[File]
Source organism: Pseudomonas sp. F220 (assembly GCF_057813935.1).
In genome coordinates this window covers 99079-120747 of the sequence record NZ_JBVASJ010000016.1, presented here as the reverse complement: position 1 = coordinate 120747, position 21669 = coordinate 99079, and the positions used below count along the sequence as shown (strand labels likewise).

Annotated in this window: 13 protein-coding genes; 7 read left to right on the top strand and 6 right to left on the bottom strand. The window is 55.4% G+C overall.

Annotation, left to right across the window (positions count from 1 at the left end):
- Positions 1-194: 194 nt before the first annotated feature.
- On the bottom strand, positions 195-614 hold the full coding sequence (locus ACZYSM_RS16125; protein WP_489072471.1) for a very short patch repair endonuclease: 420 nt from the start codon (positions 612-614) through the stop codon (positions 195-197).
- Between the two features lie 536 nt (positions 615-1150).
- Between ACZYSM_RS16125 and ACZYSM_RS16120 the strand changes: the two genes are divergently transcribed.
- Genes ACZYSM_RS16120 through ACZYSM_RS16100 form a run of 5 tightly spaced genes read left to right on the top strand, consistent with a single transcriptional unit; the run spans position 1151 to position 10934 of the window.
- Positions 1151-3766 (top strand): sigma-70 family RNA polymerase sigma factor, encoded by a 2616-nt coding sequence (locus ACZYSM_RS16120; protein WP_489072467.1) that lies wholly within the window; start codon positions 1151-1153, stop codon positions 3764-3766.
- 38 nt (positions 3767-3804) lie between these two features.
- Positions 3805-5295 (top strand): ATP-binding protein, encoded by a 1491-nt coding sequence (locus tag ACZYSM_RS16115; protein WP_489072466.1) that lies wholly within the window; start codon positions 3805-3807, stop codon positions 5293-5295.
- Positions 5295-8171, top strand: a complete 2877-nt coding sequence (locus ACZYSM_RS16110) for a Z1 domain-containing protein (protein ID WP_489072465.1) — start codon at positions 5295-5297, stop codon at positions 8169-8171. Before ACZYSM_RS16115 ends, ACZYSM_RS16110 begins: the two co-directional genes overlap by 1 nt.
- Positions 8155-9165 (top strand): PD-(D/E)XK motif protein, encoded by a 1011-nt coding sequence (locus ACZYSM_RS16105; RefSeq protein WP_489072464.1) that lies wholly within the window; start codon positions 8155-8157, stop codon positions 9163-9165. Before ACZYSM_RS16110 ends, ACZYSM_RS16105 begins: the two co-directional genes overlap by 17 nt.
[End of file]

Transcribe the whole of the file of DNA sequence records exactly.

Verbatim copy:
Source organism: Pseudomonas sp. F220 (assembly GCF_057813935.1).
In genome coordinates this window covers 99079-120747 of the sequence record NZ_JBVASJ010000016.1, presented here as the reverse complement: position 1 = coordinate 120747, position 21669 = coordinate 99079, and the positions used below count along the sequence as shown (strand labels likewise).

Annotated in this window: 13 protein-coding genes; 7 read left to right on the top strand and 6 right to left on the bottom strand. The window is 55.4% G+C overall.

Annotation, left to right across the window (positions count from 1 at the left end):
- Positions 1-194: 194 nt before the first annotated feature.
- On the bottom strand, positions 195-614 hold the full coding sequence (locus ACZYSM_RS16125; protein WP_489072471.1) for a very short patch repair endonuclease: 420 nt from the start codon (positions 612-614) through the stop codon (positions 195-197).
- Between the two features lie 536 nt (positions 615-1150).
- Between ACZYSM_RS16125 and ACZYSM_RS16120 the strand changes: the two genes are divergently transcribed.
- Genes ACZYSM_RS16120 through ACZYSM_RS16100 form a run of 5 tightly spaced genes read left to right on the top strand, consistent with a single transcriptional unit; the run spans position 1151 to position 10934 of the window.
- Positions 1151-3766 (top strand): sigma-70 family RNA polymerase sigma factor, encoded by a 2616-nt coding sequence (locus ACZYSM_RS16120; protein WP_489072467.1) that lies wholly within the window; start codon positions 1151-1153, stop codon positions 3764-3766.
- 38 nt (positions 3767-3804) lie between these two features.
- Positions 3805-5295 (top strand): ATP-binding protein, encoded by a 1491-nt coding sequence (locus tag ACZYSM_RS16115; protein WP_489072466.1) that lies wholly within the window; start codon positions 3805-3807, stop codon positions 5293-5295.
- Positions 5295-8171, top strand: a complete 2877-nt coding sequence (locus ACZYSM_RS16110) for a Z1 domain-containing protein (protein ID WP_489072465.1) — start codon at positions 5295-5297, stop codon at positions 8169-8171. Before ACZYSM_RS16115 ends, ACZYSM_RS16110 begins: the two co-directional genes overlap by 1 nt.
- Positions 8155-9165 (top strand): PD-(D/E)XK motif protein, encoded by a 1011-nt coding sequence (locus ACZYSM_RS16105; RefSeq protein WP_489072464.1) that lies wholly within the window; start codon positions 8155-8157, stop codon positions 9163-9165. Before ACZYSM_RS16110 ends, ACZYSM_RS16105 begins: the two co-directional genes overlap by 17 nt.